Free play is a necessity and helps kids learn, grow, and figure things out on their own.
My summers were mine and I’m glad that they were.
Thanks JoAnn for sharing your experience. I’m glad that this student spoke up. I’ve actually seen a lot of students that love this “structured” time. They ask for involvement in these activities, and are quick to say that they’re “bored” if this time isn’t planned for them. Maybe all students need a little time to be “bored” and work through this boredom to create their own excitement: be that in or out of the classroom. As adults though, we need to be open to giving them this time and okay with not always rescuing children with prepared activity options or solutions to the problem of what to do during this “free time.” I know that this is hard for me. I’m guessing I’m not alone. This martial arts experience though definitely made me even more aware that this time is valuable, and that I need to let go of my own reservations to provide a little more of this time. I think that Full Day Kindergarten may provide the perfect opportunity to do so.
I would like to believe we are coming full circle, in a roundabout way, of finding balance when it comes to how we spend time outside of a regular school day.
As a kid I loved summer holidays, time to do whatever I pleased. But I will say I could have used a break from the ‘unstructured’ and been a part of a .camp or activity. Sometimes I was bored, and I would have loved to have something more organized to look forward to for a week in the summer. Don’t get me wrong, we did whatever for hours and it was good fun but….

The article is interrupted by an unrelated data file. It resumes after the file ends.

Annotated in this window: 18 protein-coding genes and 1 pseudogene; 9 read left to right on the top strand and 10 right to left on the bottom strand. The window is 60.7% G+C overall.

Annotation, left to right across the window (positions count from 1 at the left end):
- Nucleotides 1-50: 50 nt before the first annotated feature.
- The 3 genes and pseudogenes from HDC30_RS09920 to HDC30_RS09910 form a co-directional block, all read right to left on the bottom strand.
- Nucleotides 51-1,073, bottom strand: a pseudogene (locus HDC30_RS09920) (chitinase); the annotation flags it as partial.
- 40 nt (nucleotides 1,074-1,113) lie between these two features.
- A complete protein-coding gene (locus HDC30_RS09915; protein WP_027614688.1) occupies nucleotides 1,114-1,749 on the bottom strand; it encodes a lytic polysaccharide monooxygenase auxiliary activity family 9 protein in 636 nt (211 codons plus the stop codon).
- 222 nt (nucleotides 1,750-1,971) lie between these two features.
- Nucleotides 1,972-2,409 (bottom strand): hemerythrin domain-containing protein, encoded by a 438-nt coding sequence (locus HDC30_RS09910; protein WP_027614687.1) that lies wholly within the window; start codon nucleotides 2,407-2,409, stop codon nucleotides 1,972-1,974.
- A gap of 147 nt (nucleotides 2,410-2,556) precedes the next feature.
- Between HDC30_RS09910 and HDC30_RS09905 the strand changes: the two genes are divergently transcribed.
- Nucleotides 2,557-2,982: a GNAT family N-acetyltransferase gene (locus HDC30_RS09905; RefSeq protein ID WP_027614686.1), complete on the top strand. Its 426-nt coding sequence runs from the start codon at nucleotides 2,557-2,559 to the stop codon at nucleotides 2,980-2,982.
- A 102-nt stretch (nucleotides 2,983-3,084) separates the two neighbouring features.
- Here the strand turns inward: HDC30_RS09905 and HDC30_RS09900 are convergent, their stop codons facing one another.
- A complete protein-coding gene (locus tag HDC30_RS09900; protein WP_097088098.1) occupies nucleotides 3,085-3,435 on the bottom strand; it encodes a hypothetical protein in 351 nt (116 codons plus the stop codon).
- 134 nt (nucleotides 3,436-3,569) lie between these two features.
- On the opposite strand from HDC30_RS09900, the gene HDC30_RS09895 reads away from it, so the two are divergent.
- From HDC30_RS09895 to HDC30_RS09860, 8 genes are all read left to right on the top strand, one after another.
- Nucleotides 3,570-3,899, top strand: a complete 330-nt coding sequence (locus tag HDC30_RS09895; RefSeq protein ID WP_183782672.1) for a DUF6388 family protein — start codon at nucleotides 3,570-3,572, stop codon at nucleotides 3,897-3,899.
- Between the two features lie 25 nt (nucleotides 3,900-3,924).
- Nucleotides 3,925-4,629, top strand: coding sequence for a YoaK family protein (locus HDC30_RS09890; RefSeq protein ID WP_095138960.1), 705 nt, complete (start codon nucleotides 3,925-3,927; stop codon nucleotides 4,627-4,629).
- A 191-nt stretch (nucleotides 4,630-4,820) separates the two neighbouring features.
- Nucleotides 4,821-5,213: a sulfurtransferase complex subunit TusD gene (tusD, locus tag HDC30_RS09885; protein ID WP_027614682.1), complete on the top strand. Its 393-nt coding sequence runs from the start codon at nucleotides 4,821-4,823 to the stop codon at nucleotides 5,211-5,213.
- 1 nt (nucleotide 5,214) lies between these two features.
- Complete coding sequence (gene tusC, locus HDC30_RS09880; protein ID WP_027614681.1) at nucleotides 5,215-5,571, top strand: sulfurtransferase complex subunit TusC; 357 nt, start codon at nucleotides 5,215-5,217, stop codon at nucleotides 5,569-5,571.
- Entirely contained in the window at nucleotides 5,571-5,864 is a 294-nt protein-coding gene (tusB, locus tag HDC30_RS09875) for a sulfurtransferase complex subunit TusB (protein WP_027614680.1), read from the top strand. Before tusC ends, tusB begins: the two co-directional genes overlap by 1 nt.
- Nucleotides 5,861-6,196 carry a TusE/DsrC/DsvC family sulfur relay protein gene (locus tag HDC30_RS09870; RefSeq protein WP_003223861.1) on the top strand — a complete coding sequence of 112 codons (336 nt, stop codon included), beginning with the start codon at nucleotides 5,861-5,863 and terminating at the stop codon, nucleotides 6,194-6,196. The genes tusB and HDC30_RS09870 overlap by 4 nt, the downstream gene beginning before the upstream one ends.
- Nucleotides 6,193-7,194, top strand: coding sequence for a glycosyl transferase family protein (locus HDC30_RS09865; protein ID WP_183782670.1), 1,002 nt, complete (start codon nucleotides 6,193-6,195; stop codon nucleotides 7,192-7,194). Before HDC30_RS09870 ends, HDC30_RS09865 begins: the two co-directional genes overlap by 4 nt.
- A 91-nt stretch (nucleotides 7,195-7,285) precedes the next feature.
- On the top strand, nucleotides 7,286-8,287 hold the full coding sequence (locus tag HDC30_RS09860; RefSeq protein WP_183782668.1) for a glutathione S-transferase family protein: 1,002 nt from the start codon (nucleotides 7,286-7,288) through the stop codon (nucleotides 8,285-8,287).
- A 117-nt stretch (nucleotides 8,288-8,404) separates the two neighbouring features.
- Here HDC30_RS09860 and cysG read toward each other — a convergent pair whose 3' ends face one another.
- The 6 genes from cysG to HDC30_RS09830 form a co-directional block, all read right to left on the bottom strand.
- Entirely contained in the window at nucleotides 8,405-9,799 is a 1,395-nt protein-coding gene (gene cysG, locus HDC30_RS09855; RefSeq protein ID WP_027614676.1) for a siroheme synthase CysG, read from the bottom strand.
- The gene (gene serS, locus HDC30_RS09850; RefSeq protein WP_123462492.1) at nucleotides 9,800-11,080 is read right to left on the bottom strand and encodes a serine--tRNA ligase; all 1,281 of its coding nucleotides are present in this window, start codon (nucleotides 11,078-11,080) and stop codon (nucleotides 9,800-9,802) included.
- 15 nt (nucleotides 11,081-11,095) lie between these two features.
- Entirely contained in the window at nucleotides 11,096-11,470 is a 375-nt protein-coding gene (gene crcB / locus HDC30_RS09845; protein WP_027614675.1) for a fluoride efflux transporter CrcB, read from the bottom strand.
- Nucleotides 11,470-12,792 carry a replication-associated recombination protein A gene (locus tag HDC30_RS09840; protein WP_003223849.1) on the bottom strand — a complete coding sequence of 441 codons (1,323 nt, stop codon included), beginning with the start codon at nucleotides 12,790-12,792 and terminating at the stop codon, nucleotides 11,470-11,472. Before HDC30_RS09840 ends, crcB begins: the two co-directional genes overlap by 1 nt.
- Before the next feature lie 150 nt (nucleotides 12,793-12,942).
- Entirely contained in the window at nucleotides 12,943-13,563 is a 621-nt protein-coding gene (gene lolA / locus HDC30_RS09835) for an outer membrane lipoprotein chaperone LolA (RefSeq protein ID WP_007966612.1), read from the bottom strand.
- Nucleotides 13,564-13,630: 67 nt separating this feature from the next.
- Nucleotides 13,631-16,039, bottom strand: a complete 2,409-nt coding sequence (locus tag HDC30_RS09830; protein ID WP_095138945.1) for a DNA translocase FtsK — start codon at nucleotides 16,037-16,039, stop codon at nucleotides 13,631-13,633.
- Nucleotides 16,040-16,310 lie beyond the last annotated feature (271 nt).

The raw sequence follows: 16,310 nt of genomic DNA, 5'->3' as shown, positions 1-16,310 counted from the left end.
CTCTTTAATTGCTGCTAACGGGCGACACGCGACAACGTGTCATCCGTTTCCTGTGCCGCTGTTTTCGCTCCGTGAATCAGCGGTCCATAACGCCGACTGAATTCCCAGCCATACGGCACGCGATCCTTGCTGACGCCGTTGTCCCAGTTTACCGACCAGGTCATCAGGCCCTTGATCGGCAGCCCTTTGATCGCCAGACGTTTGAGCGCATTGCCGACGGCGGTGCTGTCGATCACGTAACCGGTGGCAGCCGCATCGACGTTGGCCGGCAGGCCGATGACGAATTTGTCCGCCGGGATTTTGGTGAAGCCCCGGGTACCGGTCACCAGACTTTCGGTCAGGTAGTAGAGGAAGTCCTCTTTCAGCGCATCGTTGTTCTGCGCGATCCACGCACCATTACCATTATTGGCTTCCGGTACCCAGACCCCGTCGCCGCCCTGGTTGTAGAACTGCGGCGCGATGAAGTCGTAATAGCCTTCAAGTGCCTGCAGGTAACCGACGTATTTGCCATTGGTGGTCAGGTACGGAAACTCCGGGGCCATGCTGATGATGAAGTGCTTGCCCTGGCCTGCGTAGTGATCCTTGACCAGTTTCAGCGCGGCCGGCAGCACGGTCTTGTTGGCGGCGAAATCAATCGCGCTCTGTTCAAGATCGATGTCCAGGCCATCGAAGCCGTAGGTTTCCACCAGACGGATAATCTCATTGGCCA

This summer is the first time that my kids are taking part in camps… it is a hectic week friends:) Driving, shuttling, planning, etc… has me on my toes. I can’t imagine doing this ALL summer. In fact? I would be a little resentful if that is what my summer were to look like. But they chose this… wanted to take on some new learning, push themselves out of their comfort zone. I am more than happy to accommodate.
I look at families who are never home. Kids are eating their meals in the car, doing homework late into the night, tired the next morning… only to have to hit repeat. Not enough parents or vehicles to get them to where they need to go that they rely on extended family or car pools… I have to be honest… that isn’t living a full life in my books…
I think kids, just as adults, know their limits and boundaries.
Talk to them…
Thanks for sharing your thoughts and experiences, Jana! I agree with you. I wonder how many times we really ask children about these scheduled times, and what they would think if we did. I’m sure that the summer can seem like a really long time for kids if the whole summer is unstructured time. As Doug Peterson mentioned in a conversation on Twitter, nowadays it’s much harder to just have children take off for the day and explore on their own. That’s true. So maybe a balance of structured and unstructured is the answer. As with other things in life, the pendulum doesn’t always need to swing to extremes (i.e., no structure or all structure): the answer can lie in between.